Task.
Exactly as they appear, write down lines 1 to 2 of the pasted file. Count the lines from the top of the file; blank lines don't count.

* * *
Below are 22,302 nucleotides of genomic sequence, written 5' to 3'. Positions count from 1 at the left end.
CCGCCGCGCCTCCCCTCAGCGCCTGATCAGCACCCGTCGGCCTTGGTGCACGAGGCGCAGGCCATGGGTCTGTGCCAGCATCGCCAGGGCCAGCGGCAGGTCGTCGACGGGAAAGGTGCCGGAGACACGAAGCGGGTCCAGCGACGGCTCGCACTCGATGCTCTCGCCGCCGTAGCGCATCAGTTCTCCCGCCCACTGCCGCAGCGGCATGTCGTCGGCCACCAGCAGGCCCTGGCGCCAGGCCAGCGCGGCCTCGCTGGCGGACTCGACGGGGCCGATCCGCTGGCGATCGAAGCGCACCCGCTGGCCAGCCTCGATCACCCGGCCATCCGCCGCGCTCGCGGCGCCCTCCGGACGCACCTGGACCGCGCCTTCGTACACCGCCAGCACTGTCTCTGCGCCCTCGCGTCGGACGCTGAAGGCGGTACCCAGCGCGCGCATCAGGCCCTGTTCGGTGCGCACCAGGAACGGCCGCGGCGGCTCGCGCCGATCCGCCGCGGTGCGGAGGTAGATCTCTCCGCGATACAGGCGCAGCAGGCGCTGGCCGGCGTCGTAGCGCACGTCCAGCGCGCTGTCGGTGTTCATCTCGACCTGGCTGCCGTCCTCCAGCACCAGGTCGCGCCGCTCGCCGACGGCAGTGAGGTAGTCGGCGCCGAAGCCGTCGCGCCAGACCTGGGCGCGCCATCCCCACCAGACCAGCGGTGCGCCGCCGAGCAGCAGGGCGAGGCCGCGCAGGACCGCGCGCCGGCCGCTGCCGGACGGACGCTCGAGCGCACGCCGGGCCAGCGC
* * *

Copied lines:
Below are 22,302 nucleotides of genomic sequence, written 5' to 3'. Positions count from 1 at the left end.
CCGCCGCGCCTCCCCTCAGCGCCTGATCAGCACCCGTCGGCCTTGGTGCACGAGGCGCAGGCCATGGGTCTGTGCCAGCATCGCCAGGGCCAGCGGCAGGTCGTCGACGGGAAAGGTGCCGGAGACACGAAGCGGGTCCAGCGACGGCTCGCACTCGATGCTCTCGCCGCCGTAGCGCATCAGTTCTCCCGCCCACTGCCGCAGCGGCATGTCGTCGGCCACCAGCAGGCCCTGGCGCCAGGCCAGCGCGGCCTCGCTGGCGGACTCGACGGGGCCGATCCGCTGGCGATCGAAGCGCACCCGCTGGCCAGCCTCGATCACCCGGCCATCCGCCGCGCTCGCGGCGCCCTCCGGACGCACCTGGACCGCGCCTTCGTACACCGCCAGCACTGTCTCTGCGCCCTCGCGTCGGACGCTGAAGGCGGTACCCAGCGCGCGCATCAGGCCCTGTTCGGTGCGCACCAGGAACGGCCGCGGCGGCTCGCGCCGATCCGCCGCGGTGCGGAGGTAGATCTCTCCGCGATACAGGCGCAGCAGGCGCTGGCCGGCGTCGTAGCGCACGTCCAGCGCGCTGTCGGTGTTCATCTCGACCTGGCTGCCGTCCTCCAGCACCAGGTCGCGCCGCTCGCCGACGGCAGTGAGGTAGTCGGCGCCGAAGCCGTCGCGCCAGACCTGGGCGCGCCATCCCCACCAGACCAGCGGTGCGCCGCCGAGCAGCAGGGCGAGGCCGCGCAGGACCGCGCGCCGGCCGCTGCCGGACGGACGCTCGAGCGCACGCCGGGCCAGCGC